Judi- the dead fronds are a real pain- heavy and hard to cut down into trash bag size. Definitely something to think about before planting that lovely 3 foot palm tree in the front yard or garden.
Laurie Macrae says
Really nice, Anna. And Rich, your photos are superb.
Wallace Stevens, that unlikely hero of poetry, was just on my mind.
All trees, like all children, I think, are deserving of our attention.
Jacarandas get a lot of bad press here for being “messy”. But what a glorious mess!
Shelley Plumb says
I don’t much like palm trees either. They are (I think) native to this area so they belong here and have a purpose in the Great Scheme of Things. Do like Rich’s photos and your article, Anna. Maybe it all boils down to where one grows up. I grew up on the East Coast with all the beautiful foliage that changed with the seasons, provided shade in summer and shelter from a rainstorm.
Anna Daniels says
Shelley- I did some more research on palm trees before I wrote this article. With the exception of Washingtonia filifera, the palms we see here in San Diego are non-natives. These non-natives represent turn of the 20th century cultural aspirations- basically to make Southern California into a Mediterranean palm guarded littoral– and they also represent the technological access to water at the time.
As I wrote, I really do have a love-hate relationship with palm trees. They are as much a part of our landscape now as the non-native (invasive) mustard plants that transform the hillsides with a mantle of diaphanous yellow. (Mustard seeds were brought here by Junipero Serro, strewn along the whole trail that links the California Missions.)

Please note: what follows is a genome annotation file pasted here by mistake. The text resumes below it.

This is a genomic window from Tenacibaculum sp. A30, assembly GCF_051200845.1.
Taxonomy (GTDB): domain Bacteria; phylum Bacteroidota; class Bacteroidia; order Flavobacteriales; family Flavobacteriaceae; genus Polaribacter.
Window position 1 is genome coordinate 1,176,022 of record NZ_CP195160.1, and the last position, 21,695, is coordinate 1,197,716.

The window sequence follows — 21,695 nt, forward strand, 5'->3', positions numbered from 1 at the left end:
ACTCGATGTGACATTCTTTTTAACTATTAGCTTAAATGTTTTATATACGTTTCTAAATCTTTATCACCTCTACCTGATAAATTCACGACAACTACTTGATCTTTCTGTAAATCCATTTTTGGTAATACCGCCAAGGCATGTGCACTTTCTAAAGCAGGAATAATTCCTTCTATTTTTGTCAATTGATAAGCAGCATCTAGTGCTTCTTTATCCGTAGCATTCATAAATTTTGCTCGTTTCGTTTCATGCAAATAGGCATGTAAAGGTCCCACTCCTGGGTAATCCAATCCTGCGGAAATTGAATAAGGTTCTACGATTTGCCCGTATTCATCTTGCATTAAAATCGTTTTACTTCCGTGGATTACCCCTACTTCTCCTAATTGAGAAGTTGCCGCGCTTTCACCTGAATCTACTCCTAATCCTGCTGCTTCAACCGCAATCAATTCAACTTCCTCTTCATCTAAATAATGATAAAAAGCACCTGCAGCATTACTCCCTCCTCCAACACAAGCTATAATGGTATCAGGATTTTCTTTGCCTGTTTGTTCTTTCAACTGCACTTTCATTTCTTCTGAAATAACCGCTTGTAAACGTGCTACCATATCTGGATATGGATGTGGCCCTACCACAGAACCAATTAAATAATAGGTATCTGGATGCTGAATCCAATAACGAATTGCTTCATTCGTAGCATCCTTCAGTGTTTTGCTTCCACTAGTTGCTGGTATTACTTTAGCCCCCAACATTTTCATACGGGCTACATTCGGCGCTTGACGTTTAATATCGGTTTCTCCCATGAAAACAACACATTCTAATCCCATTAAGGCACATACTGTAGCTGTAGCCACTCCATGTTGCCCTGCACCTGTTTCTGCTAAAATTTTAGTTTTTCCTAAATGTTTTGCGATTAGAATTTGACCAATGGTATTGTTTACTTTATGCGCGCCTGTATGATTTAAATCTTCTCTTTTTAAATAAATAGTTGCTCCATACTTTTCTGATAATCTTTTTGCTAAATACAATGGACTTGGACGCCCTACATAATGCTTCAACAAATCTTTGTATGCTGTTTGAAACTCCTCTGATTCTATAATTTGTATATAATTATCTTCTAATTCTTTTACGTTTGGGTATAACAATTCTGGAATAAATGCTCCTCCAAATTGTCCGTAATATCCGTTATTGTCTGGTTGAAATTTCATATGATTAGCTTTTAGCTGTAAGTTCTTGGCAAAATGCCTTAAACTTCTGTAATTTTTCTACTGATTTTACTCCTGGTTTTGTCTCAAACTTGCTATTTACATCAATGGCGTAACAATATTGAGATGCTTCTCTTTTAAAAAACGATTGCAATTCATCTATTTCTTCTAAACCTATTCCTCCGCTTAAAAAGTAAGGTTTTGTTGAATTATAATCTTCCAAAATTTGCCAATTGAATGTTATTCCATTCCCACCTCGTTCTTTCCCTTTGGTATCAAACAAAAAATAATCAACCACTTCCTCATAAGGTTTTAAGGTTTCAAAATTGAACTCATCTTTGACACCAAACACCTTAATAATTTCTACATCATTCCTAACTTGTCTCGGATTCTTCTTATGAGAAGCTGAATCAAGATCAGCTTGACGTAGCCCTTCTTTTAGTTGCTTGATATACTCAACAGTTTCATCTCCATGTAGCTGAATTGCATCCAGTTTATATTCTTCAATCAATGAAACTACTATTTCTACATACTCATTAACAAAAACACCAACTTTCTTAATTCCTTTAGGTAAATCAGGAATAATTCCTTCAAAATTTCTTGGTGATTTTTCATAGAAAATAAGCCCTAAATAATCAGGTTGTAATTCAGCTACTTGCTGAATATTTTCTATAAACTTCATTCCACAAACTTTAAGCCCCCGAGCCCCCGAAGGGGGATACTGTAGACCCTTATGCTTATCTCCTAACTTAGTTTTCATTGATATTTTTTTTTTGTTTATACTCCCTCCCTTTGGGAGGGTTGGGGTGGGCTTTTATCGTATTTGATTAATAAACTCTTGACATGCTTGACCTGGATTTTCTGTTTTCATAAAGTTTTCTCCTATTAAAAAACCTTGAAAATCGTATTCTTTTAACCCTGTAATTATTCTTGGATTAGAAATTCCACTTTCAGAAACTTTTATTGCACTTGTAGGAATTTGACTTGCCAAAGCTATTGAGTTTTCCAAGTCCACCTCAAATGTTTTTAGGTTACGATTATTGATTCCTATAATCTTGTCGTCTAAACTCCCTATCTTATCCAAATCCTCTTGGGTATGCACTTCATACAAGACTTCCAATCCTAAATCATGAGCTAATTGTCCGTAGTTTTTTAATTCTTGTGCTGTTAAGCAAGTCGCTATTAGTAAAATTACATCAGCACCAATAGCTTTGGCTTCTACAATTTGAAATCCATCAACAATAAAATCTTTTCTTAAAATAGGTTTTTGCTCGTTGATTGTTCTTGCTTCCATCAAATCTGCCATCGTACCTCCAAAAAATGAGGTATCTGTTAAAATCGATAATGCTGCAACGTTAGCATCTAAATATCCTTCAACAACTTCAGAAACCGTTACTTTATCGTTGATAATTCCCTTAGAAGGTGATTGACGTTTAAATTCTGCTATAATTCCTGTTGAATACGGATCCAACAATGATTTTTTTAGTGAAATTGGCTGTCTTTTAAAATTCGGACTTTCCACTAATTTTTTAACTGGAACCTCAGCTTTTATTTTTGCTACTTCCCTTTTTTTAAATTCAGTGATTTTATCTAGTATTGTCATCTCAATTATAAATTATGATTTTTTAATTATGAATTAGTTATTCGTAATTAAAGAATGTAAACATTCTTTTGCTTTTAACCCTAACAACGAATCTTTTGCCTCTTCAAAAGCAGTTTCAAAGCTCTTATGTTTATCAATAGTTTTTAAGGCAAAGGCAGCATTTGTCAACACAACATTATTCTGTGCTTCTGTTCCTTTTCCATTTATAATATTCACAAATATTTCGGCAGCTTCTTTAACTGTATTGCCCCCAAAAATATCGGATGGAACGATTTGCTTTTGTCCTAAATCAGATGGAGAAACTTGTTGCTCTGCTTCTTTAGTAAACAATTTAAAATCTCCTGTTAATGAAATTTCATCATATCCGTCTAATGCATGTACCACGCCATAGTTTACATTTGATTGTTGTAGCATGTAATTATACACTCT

But cultural aspirations change over time as well as our consciousness of the availability of resources. Replacing existing street palms when they die with a different kind of tree makes sense because we now think about watering needs, impact on sidewalks, provision of shade and need for maintenance.
John Anderson says
Well put Anna (both the article and this comment about the non-nativeness of basically all palms here). Upcoming projects like North Embarcadero and the Horton Plaza Park enlargement drive me crazy with their insistence on having palms be the central focus of any greenery. There are so many beautiful native trees and plants that are easier to maintain, provide the shade that is so often used, and require far less water and other inputs that non-natives often do.
Sorry to hear about your neighboring tree disappearing. I’ve had the same feeling coming home and seeing a huge, mature tree on our block had disappeared with only a bit of sawdust and a stump marking its many years on the earth.